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DAW recordings and mixing VST plugin advice anyone?

dabert

Member
While in the meantime, I am sometimes able to call up a good overdriven / hi gain tone on my Matrix Q12a, these tones still do not translate well into my recordings (Cubase 7.5). I am not looking mainly for metal but rather slightly overdriven tones a la Dumble.

I have read and understand the basic concept of (guitar) mixing, applying EQ and compression to make room for the individual instruments and in particular in this case the guitar. I am also somewhat familiar (and have partially successfully applied) the concept of multi-tracking guitar to make it sound big.

What I am wondering now, especially in the light of some of those beautiful recordings here, if someone has advice on a "magic" channel strip, a combination of plugins or recommend particular VST plugins to tweak the guitar tone in the mix. Or does it not matter what plugins to use and it is rather the application of standard EQ and compression only?

Recently, I have bought EZMix 2 and this works ok for clean tones (no real problem to begin with here) but still sounds rather shitty for higher gain stuff IMHO.

How do you guys make your recordings sound so great?
 

Jbmetal

Inspired
I'm no expert, but I've found that it ALWAYS sounds better to get the tone you want that is mix-compatible before the recording. Also compression on guitars isn't always a great idea. The guitar amp usually compresses it a lot already.

In terms of VSTs, I use the Slate Audio FG-X on the master bus and it really pulls everything together and makes it sound wonderful.
 

Detch

Inspired
there is no Magic chain.
I use EQuallity plugin and maybe a slight touch of tape emulation, you can use Magneto II from cubase it's quite great. I hate EZmix, cause it's like using somebodies presets (in fact it's exactly what it's doing), but presets are made for some particular situation and usualy don't work well in reality.
As Jbmetal said, try to make the best sound you can at the source. Play through your studio monitors to adjust the sound for recording. Compare your sound to BIG mixes. And use spectrum analyser to "see" your sound.
Some of my mixes you can hear on my soundcloud (there is mostly IR tests and thungs like this) but main idea is that there are minimum of postprocessing on the guitars. Just the tone from Axe FX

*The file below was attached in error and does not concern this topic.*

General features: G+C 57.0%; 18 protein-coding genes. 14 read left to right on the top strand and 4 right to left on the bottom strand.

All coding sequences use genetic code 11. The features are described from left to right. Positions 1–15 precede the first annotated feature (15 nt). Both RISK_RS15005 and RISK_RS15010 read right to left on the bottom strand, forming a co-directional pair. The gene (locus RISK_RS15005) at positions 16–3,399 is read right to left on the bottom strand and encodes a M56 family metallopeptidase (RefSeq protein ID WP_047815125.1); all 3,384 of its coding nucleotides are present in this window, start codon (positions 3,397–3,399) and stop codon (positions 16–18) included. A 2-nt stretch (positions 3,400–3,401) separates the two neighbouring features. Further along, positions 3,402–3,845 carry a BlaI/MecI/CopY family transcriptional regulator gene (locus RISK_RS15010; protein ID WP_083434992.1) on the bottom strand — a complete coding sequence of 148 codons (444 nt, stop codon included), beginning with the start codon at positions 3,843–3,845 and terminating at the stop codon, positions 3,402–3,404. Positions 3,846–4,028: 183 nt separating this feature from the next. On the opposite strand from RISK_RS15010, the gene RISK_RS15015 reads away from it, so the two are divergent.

Also a good IR can help you to achive the sound you want.
Cheers
 

apescaleconflict

Experienced
Nothing magical going on in my gtr busses also. EQ and maby a waves C4 multiband compressor to tame 160-280hz. Im just dialing my axe fx to fit the drums generally im currently mixing, and then use those few to glue it up, if even that.
 

barhrecords

Axe-Master
The easiest thing to do is get a great tone first then try not to wreck it with other elements of the mix.

For electric guitar the tried and true hardware emulating plugs really work: 1176 compressor -> API EQ -> 24" Tape.

I personally like the UAD 1176, the Waves API EQ, the UAD or Slate Tape emulators.

But honestly these are for sweetening a great tone to begin with. That is the secret / magic. The tones are good from the get go so you don't have to go crazy in post.

I don't think I've used any or little channel processing in my demos here. Probably on the drums / mix buss only.
 

Rook

Power User
Lots of good advice here. Remember, what works in a mix won't necessarily sound great by itself. Don't be afraid to be a bit drastic with the EQ if that is what works. Make space for all the instruments. Reference against recordings you like. Also rest your ears often.
 

EJ James

Experienced
Also rest your ears often.
Probably one of the most overlooked aspects of mixing. Took me a long time to realize this when I first started doing home recording. I'd spend an entire day recording, then trying to mix that evening. Not a good idea.
 

Andrew Male

Experienced
I find a simple tweak of EQ on the track can sort out any issues. I usually end up boosting 1000-2000 slightly and reducing the low mids.
 
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